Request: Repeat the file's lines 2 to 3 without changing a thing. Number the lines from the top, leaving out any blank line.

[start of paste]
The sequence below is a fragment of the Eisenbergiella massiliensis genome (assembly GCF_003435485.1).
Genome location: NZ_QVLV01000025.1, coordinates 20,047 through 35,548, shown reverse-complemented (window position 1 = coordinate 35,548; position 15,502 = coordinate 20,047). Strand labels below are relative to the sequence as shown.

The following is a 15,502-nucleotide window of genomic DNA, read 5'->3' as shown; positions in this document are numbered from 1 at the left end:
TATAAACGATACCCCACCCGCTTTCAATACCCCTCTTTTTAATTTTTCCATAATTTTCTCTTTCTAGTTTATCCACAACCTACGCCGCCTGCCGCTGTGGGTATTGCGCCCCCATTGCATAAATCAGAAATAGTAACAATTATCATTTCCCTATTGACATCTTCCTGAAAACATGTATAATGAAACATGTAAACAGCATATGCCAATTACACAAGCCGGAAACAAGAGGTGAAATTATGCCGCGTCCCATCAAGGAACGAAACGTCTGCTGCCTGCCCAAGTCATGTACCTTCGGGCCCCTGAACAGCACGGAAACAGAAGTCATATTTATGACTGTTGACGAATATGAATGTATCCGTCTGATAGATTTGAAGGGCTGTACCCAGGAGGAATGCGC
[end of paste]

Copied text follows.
Genome location: NZ_QVLV01000025.1, coordinates 20,047 through 35,548, shown reverse-complemented (window position 1 = coordinate 35,548; position 15,502 = coordinate 20,047). Strand labels below are relative to the sequence as shown.

The following is a 15,502-nucleotide window of genomic DNA, read 5'->3' as shown; positions in this document are numbered from 1 at the left end: